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Let $X_1,\dots,X_n$ and $Y_1,\dots,Y_n$ be random variables for which $X_i \geq Y_i$ a.s. and the $(Y_i)$ are identically distributed. Is it true that \begin{align*} E(\max X_i - \max Y_j) \geq E(X_i-Y_i) \end{align*} for any $i$?

I tried reducing the problem to a question about the tail probabilities using \begin{align*} E(\max X_i - \max Y_j) = \int_0^\infty P(\max X_i - \max Y_i > t) dt, \end{align*} since $\max X_i - \max Y_j \geq 0$, but this doesn't appear to directly give the inequality. Can anyone provide a proof or counterexample?

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  • $\begingroup$ The tail integral only holds if all the random variables are a.s. positive. $\endgroup$ Nov 30, 2019 at 22:00
  • $\begingroup$ $X_i \geq Y_i$ for all $i$ should imply that $\max X_i - \max Y_j \geq 0$, no? $\endgroup$ Nov 30, 2019 at 22:01
  • $\begingroup$ Yes, it does. ${}{}{}$ $\endgroup$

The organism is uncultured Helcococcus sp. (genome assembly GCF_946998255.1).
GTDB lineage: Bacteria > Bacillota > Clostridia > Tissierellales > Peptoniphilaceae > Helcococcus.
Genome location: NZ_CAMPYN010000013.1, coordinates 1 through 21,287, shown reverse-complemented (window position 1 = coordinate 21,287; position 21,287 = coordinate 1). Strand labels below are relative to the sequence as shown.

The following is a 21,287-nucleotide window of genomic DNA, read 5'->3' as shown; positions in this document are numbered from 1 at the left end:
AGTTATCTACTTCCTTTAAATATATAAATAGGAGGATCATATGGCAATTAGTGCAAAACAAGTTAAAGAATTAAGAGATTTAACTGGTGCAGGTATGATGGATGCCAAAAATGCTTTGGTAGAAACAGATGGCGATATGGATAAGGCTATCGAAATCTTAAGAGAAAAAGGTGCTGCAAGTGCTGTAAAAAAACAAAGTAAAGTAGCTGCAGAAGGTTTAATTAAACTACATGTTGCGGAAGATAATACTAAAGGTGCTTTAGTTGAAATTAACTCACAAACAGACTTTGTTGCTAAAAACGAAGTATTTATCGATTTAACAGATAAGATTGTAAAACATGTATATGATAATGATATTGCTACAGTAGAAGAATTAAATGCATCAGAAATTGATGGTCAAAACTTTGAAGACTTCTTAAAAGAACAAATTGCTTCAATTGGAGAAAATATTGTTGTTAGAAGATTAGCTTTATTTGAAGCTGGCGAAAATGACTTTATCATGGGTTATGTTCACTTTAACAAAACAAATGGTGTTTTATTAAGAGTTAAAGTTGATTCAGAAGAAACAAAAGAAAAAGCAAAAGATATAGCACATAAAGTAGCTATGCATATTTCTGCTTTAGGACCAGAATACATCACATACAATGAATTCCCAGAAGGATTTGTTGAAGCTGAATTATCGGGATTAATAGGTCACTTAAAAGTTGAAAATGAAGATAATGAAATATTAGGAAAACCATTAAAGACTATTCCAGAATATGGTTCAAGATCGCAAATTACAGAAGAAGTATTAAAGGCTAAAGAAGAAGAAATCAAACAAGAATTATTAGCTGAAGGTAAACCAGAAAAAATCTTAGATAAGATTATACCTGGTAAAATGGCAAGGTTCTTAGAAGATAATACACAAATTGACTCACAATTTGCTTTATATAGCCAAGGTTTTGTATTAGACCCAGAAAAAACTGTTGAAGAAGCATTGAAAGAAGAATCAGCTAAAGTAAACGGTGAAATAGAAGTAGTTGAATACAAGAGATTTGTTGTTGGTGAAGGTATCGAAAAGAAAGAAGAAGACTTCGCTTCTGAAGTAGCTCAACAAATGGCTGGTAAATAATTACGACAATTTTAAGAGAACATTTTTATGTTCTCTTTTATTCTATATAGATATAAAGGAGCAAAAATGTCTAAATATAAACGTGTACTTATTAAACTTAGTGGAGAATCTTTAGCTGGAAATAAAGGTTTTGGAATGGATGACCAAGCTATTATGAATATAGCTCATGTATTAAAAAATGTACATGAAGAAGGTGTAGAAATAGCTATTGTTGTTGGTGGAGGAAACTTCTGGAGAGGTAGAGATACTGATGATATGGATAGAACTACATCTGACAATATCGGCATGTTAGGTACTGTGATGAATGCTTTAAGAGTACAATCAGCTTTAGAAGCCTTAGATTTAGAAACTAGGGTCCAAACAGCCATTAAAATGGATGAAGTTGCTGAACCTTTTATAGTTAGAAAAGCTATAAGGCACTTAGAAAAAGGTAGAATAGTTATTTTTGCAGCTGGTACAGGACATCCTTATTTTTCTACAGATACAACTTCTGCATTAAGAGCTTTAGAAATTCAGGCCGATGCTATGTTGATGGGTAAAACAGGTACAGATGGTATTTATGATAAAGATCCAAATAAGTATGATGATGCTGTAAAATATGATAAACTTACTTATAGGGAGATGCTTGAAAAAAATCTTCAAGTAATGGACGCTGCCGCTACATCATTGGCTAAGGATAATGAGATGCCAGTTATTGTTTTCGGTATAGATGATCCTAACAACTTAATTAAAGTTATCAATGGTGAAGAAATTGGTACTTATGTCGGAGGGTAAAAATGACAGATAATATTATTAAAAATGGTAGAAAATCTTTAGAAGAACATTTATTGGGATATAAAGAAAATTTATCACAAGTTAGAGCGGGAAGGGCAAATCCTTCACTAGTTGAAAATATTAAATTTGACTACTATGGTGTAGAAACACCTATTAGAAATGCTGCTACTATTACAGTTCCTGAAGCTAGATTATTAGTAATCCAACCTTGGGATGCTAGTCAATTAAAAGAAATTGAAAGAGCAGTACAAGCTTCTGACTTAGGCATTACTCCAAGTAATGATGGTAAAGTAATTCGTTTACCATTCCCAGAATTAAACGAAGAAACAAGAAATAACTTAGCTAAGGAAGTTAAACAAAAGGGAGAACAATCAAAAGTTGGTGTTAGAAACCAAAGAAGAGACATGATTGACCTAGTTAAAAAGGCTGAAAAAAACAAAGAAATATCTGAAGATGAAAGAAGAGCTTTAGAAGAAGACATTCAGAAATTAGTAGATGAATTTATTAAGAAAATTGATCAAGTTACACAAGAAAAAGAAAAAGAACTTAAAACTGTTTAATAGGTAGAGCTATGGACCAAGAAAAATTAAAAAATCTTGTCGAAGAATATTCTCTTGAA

– Clement C.
    Nov 30, 2019 at 22:06

1 Answer 1

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Note that $X_i - Y_i\geq 0$ for all $i$. You do have $$ \max_{1\leq i\leq n}\mathbb{E}[X_i - Y_i] \leq \mathbb{E}[\max_{1\leq i\leq n}(X_i - Y_i)] \tag{1} $$ but you don't have, in general, $$ \max_{1\leq i\leq n}\mathbb{E}[X_i - Y_i] \leq \mathbb{E}[\max_{1\leq i\leq n}X_i - \max_{1\leq i\leq n}Y_i]\tag{2} $$ To see why (2) can fail to hold, consider $Y_1,\dots,Y_n$ i.i.d. Normal $N(0,1)$ r.v.'s, and $X_i=\max_{1\leq j\leq n}Y_j$ for all $i$. Then the RHS of (2) is $0$, but the LHS is $$ \max_{1\leq i\leq n}\mathbb{E}[\max_{1\leq j\leq n} Y_j - Y_i]= \max_{1\leq i\leq n}(\mathbb{E}[\max_{1\leq j\leq n} Y_j] - \mathbb{E}[Y_i]) = \max_{1\leq i\leq n}(\mathbb{E}[\max_{1\leq j\leq n} Y_j] - 0) = \mathbb{E}[\max_{1\leq j\leq n} Y_j] \operatorname*{\sim}_{n\to\infty} \sqrt{2\log n} $$ which is strictly positive for any not-too-small $n$.

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